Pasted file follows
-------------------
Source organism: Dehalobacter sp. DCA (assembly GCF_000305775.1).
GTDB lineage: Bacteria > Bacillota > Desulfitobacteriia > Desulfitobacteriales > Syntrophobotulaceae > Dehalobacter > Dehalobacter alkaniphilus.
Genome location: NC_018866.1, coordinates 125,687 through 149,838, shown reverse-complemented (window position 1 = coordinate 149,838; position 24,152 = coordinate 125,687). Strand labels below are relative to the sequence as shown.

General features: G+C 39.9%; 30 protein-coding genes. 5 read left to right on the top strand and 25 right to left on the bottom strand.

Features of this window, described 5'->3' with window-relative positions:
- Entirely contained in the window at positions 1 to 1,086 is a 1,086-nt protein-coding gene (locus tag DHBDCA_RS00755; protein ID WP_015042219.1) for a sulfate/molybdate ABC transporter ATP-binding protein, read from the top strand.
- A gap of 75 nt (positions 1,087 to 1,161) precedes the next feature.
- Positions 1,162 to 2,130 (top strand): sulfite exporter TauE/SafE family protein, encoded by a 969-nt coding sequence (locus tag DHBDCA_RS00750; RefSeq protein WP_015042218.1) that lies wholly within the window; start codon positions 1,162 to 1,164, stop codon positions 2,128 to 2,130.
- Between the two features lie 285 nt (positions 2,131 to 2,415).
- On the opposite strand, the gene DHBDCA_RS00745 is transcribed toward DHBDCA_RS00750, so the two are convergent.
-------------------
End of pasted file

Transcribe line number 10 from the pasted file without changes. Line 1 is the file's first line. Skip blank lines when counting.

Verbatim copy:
- On the opposite strand, the gene DHBDCA_RS00745 is transcribed toward DHBDCA_RS00750, so the two are convergent.